Transaminase (ALT and AST) and bilirubin levels should be checked prior to each dose of therapy. An increase of ALT or AST of more than 2 times the upper limit of normal (ULN) should prompt work up of hepatotoxicity (Figure 1). Medication reconciliation including evaluation for alternative therapy/herbal medications should be performed and hepatotoxic drugs discontinued. Workup should include basic viral hepatitis serologies (HAV, HBV, and HCV) depending on baseline serologies and immune status. Additional workup should include antinuclear antibodies (ANA), smooth muscle antibody (SMA), Epstein Barr virus (EBV) IgM, cytomegalovirus (CMV) PCR depending on the clinical context and possible preexisting liver dysfunction.
Imaging: ultrasound or CT scan imaging can evaluate progression of hepatic metastasis and possible biliary obstruction. Hyperprogressive disease where in accelerated progression in an otherwise slowly progressive disease occurs after starting checkpoint inhibitors has been observed in up to 9% of patients on anti-PD-1/PD-L1 drugs and should be considered in the differential (20).
Biopsy: liver biopsy can help differentiate between various etiologies of hepatocyte damage. Individual patient circumstances, including the results of laboratory and imaging findings listed above, can drive the decision of when to proceed with a biopsy. Early tissue biopsy can help differentiate between various etiologies of hepatitis but there is significant overlap between features of autoimmune hepatitis and checkpoint inhibitor related injury. The treatment of suspected immune related hepatitis should not be delayed for tissue confirmation and it should be recognized that these may mask features of immune related injury.
Liver biopsy should be strongly considered in patients with negative viral hepatitis serologies who have persistent grade 2 hepatotoxicity despite 3–4 days of adequate steroid therapy, and in patients with grade 3 and 4 toxicity. Clinicians should tailor their testing to balance the risk and cost of biopsy with additional yield of clinically relevant information.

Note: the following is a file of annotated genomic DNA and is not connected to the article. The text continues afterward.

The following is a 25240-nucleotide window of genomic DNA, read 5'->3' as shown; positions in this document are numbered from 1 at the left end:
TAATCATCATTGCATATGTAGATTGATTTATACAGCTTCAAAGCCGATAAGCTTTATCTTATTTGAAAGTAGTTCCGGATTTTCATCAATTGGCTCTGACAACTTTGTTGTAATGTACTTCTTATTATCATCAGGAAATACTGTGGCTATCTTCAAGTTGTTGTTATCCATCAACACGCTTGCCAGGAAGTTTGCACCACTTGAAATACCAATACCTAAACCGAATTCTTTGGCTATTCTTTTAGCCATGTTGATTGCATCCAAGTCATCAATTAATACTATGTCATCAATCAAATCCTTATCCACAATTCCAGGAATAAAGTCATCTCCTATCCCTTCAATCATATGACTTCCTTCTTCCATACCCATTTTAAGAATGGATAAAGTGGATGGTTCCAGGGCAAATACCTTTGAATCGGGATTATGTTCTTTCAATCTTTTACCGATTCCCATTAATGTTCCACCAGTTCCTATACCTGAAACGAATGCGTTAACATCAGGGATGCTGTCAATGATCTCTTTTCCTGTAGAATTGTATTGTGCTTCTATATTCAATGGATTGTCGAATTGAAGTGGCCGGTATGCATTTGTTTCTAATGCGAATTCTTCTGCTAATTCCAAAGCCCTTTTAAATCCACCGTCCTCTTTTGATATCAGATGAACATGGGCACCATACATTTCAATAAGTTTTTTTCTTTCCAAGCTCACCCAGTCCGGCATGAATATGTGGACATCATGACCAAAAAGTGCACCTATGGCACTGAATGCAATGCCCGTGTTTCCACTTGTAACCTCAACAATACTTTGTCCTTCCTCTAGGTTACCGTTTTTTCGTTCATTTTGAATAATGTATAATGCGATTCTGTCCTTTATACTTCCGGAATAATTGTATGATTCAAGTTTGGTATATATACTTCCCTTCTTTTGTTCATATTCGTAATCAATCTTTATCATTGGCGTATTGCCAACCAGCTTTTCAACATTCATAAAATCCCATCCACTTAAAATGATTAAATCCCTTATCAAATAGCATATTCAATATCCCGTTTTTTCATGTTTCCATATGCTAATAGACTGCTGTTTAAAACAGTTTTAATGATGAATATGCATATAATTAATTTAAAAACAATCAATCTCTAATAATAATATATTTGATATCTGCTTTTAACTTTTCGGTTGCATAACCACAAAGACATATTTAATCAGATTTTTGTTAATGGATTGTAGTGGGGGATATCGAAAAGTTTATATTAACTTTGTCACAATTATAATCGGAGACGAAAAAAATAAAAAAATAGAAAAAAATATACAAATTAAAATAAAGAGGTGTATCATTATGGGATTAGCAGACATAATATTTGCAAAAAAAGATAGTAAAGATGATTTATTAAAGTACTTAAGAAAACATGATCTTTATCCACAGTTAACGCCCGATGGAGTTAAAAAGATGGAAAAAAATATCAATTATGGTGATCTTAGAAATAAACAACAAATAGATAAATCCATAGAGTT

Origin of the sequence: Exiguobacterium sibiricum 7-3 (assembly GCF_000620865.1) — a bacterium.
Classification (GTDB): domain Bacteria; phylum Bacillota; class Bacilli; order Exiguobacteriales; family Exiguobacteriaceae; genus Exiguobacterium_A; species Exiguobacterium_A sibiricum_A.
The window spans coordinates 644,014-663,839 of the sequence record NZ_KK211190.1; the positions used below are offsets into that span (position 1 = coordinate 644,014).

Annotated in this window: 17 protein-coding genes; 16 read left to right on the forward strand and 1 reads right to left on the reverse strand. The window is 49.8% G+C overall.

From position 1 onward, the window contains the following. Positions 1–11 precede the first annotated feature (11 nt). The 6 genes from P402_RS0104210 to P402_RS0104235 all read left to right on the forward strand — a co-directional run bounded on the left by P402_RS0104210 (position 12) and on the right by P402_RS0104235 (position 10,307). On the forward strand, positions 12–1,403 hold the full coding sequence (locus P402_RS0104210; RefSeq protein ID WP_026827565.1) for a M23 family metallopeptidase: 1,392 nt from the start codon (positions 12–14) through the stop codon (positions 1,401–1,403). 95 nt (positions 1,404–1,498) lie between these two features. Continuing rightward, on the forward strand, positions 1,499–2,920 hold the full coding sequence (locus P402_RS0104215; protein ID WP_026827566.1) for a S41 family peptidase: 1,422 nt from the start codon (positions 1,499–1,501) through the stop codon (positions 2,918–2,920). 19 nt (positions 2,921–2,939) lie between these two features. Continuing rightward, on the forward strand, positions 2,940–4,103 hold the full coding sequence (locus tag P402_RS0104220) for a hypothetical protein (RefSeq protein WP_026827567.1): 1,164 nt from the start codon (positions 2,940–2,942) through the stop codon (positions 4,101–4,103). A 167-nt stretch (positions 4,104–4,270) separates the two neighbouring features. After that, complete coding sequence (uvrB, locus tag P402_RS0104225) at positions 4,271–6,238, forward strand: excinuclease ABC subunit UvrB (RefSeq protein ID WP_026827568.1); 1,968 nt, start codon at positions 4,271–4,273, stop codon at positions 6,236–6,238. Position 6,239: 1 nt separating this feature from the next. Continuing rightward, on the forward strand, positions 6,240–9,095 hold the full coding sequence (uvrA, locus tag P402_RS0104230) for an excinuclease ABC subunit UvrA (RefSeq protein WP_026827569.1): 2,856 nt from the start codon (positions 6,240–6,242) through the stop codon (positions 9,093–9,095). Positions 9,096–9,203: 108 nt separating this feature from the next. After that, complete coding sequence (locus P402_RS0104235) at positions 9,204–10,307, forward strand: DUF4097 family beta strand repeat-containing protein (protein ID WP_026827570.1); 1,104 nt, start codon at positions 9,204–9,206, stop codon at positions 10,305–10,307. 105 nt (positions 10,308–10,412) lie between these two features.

Prompt treatment of suspected checkpoint-inhibitor related immune hepatotoxicity is critical to ensure patient safety. Patients with elevation between 5–10 times ULN of AST/ALT and negative viral serology, should start treatment with oral prednisone 1–2 mg/kg/day PO and monitored with frequent blood testing. Treatment with IV methylprednisolone 2–3 mg/kg/day should be considered if there is no improvement in 3–5 days. Treatment with Mycophenylate mofetil can be added after 3–5 days of maximal steroid treatment if no improvement is seen.
Patients with (I) continually rising AST/ALT levels despite adequate oral prednisone therapy, or (II) those that increase to >10× ULN (with or without bilirubin elevation >5× ULN) should be admitted to the inpatient setting. IV Methylprednisolone 4 mg/kg/day should be started emergently, a Hepatology consult should be obtained and a liver biopsy considered. LFTs should be monitored daily until AST/ALT falls to <8× ULN. Mycophenylate mofetil 1 g twice daily should be started if the LFT’s don’t respond to IV corticosteroids after 2 days. Refractory immune related toxicity that does not responded to IV steroids and Mycophenylate has been reported to respond to antithymocyte globulin therapy (23). Of note, Infliximab, which is usually used in severe autoimmune adverse reactions, should be avoided in autoimmune hepatitis as it is hepatotoxic.
A slow taper of the steroid dose over no less than 4 weeks can be started once hepatitis begins to improve. Pneumocystis carinii prophylaxis should be considered for patients receiving prednisone equivalent of 20 mg or more daily for 4 weeks or more (24). Of note, hepatitis can recur even after discontinuation of checkpoint inhibitors and some patients require repeated courses of steroids.
Restarting checkpoint inhibitors: The decision to restart checkpoint inhibitor after an episode of suspected treatment related hepatotoxicity depends on the degree of hepatocyte damage and duration of toxicity. Restarting checkpoint inhibitor therapy is not recommended for patients (I) with peak AST/ALT elevation of >5× ULN, (II) whose levels do not improve to grade 1/baseline, and (III) who show signs of liver decompensation such as increasing INR. For patients with peak elevation between 2 and 5× ULN, restarting checkpoint inhibitors can be considered if levels return to baseline/grade 1 and individual package insert guidelines should be followed.
Checkpoint inhibitor-induced immune related hepatitis is a clinically significant toxicity for patients with GI cancer. All patients receiving therapy should be monitored closely and prompt recognition of hepatitis is essential to ensure that appropriate treatment is started in a timely manner. Clinicians should maintain a low threshold for working up and treating suspected immune hepatitis as delays can lead to permanent discontinuation of cancer therapy.
Conflicts of Interest: The authors have no conflicts of interest to declare.